The other day when I said goodbye to an old friend who had been staying with me, it was with mixed feelings. This person is a kind and good person, ever helpful, and willing to put herself out for anyone in need. We go back a long way, and old ties tend to endure. Besides that, she now lives abroad, and I knew that it would be some time before we met again. Not surprisingly, considering all this, there was a measure of regret in seeing her leave. On the other hand, I'm ashamed to admit that what I felt more strongly at her departure was an overwhelming sense of relief. There was a reason for this. This friend takes such a gloomy view of life in general and her own in particular that after some time in her company, it is well nigh impossible to prevent the gloom from washing over me. 'Nothing goes well for me,' is her constant refrain. 'It is my karma.'
I am the first to admit that it always helps to discuss a problem with a sympathetic friend. The very act of unburdening yourself to someone close to you who has your welfare at heart has a therapeutic effect. There is undoubtedly comfort to be derived from talking to those who worry with you and for you. But the constant need to bolster the spirits of someone who persists in taking a depressing view of everything imposes an emotional strain that over time drains one's optimism. The truth is that everyone's attitude to life is infectious and despondency is as catching as cheerfulness.
It is extraordinary how people view the same sort of events differently. Take for example the case of two acquaintances I know whose husbands retired at about the same time. Both families were reasonably well off, but nevertheless had to move into homes that were much smaller than the ones they had occupied till then. The two women reacted in a totally different way to their new situation. While one moaned and groaned about the house she and her husband had moved into, of how cramped they were, of how there was no garden, of how isolated they felt, and so on, the other spoke of how convenient it was to have a smaller place to look after, of how pleasant and helpful the neighbours were, of how well placed they were in terms of shops and cinemas.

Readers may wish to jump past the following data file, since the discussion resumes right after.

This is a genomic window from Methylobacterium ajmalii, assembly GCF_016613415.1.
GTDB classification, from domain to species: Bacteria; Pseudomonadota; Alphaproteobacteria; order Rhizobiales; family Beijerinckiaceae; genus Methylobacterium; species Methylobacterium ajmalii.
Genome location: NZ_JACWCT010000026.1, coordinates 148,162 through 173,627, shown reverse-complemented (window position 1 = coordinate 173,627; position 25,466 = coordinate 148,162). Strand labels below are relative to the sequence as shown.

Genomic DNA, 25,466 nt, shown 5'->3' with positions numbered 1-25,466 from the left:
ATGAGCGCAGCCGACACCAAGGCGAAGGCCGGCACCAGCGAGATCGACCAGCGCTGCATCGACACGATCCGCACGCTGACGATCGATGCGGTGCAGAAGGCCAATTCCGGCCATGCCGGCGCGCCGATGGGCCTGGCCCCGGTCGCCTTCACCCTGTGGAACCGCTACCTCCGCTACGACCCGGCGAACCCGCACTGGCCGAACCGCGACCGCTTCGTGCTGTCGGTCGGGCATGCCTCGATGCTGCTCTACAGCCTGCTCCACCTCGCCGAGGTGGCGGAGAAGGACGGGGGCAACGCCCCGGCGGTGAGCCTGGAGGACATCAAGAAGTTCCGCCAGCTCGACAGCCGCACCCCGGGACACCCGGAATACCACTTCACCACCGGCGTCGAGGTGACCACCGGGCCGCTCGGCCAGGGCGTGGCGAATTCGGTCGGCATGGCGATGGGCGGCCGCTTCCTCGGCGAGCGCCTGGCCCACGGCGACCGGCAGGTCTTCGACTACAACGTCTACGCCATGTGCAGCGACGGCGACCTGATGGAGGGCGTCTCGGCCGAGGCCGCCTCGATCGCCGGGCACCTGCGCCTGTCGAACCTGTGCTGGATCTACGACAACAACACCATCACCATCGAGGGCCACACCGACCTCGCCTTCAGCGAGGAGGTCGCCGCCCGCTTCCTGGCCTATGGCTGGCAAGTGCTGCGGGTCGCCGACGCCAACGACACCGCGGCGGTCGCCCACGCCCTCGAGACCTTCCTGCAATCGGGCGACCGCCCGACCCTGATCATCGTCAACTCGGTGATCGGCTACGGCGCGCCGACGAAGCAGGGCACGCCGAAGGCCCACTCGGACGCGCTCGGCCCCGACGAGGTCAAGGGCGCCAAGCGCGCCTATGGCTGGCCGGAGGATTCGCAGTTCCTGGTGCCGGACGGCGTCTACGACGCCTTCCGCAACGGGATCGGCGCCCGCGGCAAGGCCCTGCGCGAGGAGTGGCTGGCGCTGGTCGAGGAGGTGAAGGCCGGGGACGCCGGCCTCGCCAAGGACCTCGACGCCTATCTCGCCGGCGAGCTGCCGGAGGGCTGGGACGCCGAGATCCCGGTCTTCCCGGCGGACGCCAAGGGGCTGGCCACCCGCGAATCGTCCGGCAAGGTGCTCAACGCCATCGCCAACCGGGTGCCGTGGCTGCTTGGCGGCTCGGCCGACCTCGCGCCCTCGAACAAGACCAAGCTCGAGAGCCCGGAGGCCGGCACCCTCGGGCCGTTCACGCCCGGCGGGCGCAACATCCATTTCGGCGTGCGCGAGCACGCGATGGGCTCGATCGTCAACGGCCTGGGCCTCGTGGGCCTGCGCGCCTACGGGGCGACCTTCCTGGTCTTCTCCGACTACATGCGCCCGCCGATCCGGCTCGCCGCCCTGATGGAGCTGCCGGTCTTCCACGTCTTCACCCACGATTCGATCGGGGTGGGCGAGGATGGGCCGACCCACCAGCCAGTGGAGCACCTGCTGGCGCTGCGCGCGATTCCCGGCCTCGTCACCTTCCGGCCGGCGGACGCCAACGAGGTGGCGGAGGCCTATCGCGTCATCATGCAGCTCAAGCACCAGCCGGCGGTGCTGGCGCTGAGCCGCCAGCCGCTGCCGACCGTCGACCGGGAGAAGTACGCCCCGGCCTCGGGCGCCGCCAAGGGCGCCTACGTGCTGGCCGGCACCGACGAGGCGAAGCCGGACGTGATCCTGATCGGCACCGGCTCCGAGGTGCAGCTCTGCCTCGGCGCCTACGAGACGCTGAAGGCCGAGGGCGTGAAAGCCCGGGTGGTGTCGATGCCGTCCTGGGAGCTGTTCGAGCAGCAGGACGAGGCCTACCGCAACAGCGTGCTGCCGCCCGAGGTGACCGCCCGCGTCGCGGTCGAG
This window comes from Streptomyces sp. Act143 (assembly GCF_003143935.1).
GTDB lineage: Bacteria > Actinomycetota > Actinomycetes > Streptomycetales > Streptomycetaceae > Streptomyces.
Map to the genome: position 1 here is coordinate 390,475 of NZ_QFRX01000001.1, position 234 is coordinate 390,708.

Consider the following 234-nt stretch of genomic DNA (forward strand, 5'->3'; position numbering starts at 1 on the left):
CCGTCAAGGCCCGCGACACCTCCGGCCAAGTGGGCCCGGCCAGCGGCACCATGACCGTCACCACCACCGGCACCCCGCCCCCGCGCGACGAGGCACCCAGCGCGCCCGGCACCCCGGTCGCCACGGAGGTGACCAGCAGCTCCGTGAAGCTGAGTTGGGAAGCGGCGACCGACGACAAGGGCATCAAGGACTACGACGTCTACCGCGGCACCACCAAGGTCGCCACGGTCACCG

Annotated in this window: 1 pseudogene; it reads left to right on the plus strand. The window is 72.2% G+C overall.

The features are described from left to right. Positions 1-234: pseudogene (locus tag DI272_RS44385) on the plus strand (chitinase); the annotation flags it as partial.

When I was young, we used to be irritated by the constantly optimistic. We spoke derisively of such people as Pollyannas, after the character in a schoolgirl series of books who always saw the bright side of things. Now with the advantage of age and experience, I know that those who are determined to look for the break in the clouds, in anticipation of the blue skies beyond, are the ones who will discover a sunny road ahead, and take their friends along it. Give me any day someone with a happy disposition rather than a gloom and doom merchant who, like my friend, affects those around them with the contagion of their persistent despondency.